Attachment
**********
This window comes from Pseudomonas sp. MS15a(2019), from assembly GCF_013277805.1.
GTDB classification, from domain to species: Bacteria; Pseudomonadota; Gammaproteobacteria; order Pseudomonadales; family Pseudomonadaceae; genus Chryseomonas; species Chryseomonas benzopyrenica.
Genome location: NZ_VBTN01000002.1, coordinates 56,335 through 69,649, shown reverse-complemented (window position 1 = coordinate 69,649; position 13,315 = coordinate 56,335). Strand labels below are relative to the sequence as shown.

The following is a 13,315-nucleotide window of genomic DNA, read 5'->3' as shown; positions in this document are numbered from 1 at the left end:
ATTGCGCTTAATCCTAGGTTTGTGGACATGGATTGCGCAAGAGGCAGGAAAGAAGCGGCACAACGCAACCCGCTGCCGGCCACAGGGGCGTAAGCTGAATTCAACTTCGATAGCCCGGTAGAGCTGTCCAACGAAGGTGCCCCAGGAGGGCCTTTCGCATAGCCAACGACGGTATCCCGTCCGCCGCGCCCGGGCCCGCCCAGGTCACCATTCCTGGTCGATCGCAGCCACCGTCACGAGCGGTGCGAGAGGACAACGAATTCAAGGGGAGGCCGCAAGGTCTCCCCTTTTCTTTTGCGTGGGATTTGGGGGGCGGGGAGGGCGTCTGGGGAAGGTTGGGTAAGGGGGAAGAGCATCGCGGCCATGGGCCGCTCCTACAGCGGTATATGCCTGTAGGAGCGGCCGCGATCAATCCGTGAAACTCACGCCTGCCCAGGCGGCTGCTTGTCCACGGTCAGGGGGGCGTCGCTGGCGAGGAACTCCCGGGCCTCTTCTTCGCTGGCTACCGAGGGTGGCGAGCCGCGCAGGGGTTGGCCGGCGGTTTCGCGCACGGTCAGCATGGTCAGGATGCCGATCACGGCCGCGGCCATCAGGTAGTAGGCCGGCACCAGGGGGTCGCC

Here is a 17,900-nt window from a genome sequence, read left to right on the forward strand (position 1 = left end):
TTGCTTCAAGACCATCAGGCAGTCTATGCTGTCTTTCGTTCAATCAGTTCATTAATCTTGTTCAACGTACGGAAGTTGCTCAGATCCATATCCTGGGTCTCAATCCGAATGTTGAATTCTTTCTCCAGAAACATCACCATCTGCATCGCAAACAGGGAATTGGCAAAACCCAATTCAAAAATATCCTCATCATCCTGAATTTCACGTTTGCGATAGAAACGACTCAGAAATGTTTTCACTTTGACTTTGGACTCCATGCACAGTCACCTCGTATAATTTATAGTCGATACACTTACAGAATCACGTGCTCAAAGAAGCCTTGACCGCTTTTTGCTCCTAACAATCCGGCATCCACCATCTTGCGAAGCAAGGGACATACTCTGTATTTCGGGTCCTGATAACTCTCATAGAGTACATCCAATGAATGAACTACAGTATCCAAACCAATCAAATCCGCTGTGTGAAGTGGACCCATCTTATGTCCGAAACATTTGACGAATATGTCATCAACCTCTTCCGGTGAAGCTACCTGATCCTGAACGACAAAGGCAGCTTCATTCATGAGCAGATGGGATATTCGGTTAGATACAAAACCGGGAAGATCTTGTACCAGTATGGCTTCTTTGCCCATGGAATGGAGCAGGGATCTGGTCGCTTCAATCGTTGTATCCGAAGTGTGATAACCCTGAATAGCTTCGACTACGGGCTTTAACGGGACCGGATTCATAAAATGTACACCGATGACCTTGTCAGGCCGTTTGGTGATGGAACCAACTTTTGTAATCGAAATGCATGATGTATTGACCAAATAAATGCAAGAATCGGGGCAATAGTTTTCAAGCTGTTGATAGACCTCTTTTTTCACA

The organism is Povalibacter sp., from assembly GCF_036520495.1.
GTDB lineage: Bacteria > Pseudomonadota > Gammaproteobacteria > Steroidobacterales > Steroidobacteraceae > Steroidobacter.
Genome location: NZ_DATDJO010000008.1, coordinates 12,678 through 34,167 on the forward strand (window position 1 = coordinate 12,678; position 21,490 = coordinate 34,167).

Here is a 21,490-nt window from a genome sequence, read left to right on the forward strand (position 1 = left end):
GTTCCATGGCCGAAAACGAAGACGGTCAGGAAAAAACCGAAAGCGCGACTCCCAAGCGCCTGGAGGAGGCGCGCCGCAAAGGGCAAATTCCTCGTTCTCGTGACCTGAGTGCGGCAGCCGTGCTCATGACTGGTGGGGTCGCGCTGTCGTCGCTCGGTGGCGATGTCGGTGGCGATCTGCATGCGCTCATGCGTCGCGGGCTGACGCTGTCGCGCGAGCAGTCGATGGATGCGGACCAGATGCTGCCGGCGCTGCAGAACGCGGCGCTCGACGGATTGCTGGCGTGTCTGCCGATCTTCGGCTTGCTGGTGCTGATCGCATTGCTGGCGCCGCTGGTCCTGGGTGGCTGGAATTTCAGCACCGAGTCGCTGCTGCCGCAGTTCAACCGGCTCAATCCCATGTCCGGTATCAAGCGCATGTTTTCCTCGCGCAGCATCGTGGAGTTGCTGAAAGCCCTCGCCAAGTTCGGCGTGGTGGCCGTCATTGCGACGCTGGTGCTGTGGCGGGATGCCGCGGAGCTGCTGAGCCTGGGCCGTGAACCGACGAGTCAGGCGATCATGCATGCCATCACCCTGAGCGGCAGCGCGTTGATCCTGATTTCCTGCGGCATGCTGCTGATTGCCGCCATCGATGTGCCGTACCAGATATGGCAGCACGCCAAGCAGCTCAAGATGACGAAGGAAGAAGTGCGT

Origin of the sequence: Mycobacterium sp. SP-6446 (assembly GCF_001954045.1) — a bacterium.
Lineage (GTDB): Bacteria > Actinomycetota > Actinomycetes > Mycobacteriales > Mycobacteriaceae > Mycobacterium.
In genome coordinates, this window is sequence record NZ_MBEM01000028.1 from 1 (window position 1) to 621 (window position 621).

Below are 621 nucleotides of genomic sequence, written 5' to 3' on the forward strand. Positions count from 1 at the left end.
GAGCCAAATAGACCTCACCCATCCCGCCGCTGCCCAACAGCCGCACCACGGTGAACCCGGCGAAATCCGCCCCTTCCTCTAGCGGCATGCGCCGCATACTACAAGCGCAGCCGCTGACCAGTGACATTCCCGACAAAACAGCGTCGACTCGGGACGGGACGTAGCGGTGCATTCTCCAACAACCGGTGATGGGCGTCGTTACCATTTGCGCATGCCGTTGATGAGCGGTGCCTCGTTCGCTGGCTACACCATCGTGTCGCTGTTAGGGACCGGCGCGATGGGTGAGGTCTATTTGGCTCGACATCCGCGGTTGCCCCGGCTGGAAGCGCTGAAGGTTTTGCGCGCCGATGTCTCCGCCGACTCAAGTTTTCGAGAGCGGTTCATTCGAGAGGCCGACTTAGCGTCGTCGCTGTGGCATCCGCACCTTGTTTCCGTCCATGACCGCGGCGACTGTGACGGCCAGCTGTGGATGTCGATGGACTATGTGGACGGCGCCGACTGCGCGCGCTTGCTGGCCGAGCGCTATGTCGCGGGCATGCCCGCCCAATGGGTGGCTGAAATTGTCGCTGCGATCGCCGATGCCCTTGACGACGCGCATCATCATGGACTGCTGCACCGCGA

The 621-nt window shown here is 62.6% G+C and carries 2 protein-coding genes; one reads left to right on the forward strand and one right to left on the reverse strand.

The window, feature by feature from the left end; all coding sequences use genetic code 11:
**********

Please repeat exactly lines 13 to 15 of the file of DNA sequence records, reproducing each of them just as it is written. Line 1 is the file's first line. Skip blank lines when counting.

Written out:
Origin of the sequence: Mycobacterium sp. SP-6446 (assembly GCF_001954045.1) — a bacterium.
Lineage (GTDB): Bacteria > Actinomycetota > Actinomycetes > Mycobacteriales > Mycobacteriaceae > Mycobacterium.
In genome coordinates, this window is sequence record NZ_MBEM01000028.1 from 1 (window position 1) to 621 (window position 621).